Troy Davis execution: US Supreme Court rejects appeal
Death row inmate Troy Davis has had his final appeal rejected by the US Supreme Court as he awaits execution for the murder of a policeman.
The state of Georgia's top court earlier also rejected an appeal by the 42-year-old, whose lethal injection was scheduled for 19:00 EST (23:00 GMT).
Seven out of nine witnesses recanted their testimony in the case. Protests and vigils have been held all week.
Davis' request for a polygraph test was denied by prison officials.
He was convicted in 1991 of killing Mark MacPhail, an off-duty police officer, but maintains he is innocent.
The US Supreme Court judges took more than four hours to issue their rejection of the final appeal, an unusually long time for such a ruling.
"The application for stay of execution of sentence of death presented to Justice [Clarence] Thomas and by him referred to the Court is denied," it read.
MacPhail was shot dead in July 1989 as he tried to help a homeless man who was being attacked in a Burger King car park.
Prosecutors say Davis was beating the man with a gun after demanding a beer from him.
But no gun was ever found and no DNA evidence conclusively linked Davis to the murder.
On Wednesday morning, Davis' lawyers appealed to the county court responsible for Georgia's death row, but that was also rejected.
The legal team had argued that ballistic testing from the case was flawed.
The pardons board also dismissed an appeal to reconsider their decision on Monday to deny Davis clemency.
During what could be his last hours, Davis had not asked for a final meal and was spending time with family, friends and supporters.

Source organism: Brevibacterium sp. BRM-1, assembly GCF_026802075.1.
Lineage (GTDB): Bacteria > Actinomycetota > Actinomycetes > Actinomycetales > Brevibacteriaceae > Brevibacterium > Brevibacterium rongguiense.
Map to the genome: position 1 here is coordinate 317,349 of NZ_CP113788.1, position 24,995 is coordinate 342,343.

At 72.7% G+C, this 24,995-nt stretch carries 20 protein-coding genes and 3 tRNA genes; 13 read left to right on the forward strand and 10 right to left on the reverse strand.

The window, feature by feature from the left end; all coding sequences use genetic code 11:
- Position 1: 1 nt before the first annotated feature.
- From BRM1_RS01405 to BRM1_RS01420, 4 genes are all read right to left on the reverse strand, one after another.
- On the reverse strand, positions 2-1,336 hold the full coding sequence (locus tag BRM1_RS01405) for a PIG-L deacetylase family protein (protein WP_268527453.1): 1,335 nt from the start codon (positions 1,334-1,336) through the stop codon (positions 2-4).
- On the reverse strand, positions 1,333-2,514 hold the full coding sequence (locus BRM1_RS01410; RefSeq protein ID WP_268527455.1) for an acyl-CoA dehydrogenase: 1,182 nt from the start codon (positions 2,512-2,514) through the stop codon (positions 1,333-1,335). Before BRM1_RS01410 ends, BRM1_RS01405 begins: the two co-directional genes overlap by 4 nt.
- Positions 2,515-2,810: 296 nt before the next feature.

'It has got to end'
Prosecutors say they have no doubts as to his guilt.
"He had all the chances in the world," Anneliese MacPhail, the mother of the murdered policeman, said in a phone interview with the Associated Press news agency.
"It has got to come to an end."
But Davis counts among his supporters Pope Benedict XVI and former US President Jimmy Carter, as well as US conservative figures like representative Bob Barr and former FBI director William Sessions.
Spencer Lawton, the district attorney who secured the conviction, told the Associated Press news agency he was embarrassed that the execution had taken so long.
"What we have had is a manufactured appearance of doubt which has taken on the quality of legitimate doubt itself. And all of it is exquisitely unfair," he said.
Outside the prison in Jackson, Georgia - where Davis is to be executed - a crowd of about 200 people have gathered, chanting "They say death row; we say, hell no!"
Around 10 counter-demonstrators were also present, voicing support for the death penalty and for the family of MacPhail.
His sister Martina Correia told reporters: "Troy Davis has impacted the world. They say, 'I am Troy Davis,' in languages he can't speak."
There is a heavy police presence outside the prison, including large numbers of riot police, but no disturbances have been reported.
Protests in Paris
Davis' conviction has been upheld by several federal and appeal courts.
He was previously denied a hearing at the US Supreme Court after a federal judge refused a new trial for his case.
Davis' execution date has been stopped three times.
While vigils have been scheduled at both the Georgia state capitol and the jail, protests have taken on an international dimension since Monday's decision to deny clemency.
The Council of Europe has called for Davis' sentence to be commuted.
Amnesty International and other groups organised protests at the US embassy in Paris, where 150 people gathered in Place de la Concorde, holding signs bearing Davis' image.
In Washington DC dozens gathered outside the White House, in the hope that President Barack Obama might intervene at the last-minute.
Reports suggest around a dozen people have been arrested for refusing to co-operate with police.
But White House press secretary Jay Carney said it would not be appropriate for the president to interfere in specific cases of state prosecution, such as this one.
The president does not have the authority to pardon Davis, but he could order an investigation into the case and delay the execution.
Meanwhile in the US state of Texas another death row inmate, Lawrence Russell Brewer, was executed on Wednesday evening - in a very different case.
In 1998, white supremacist gang member Brewer, 44, dragged a black man chained to the back of a pick-up truck along a road until he died.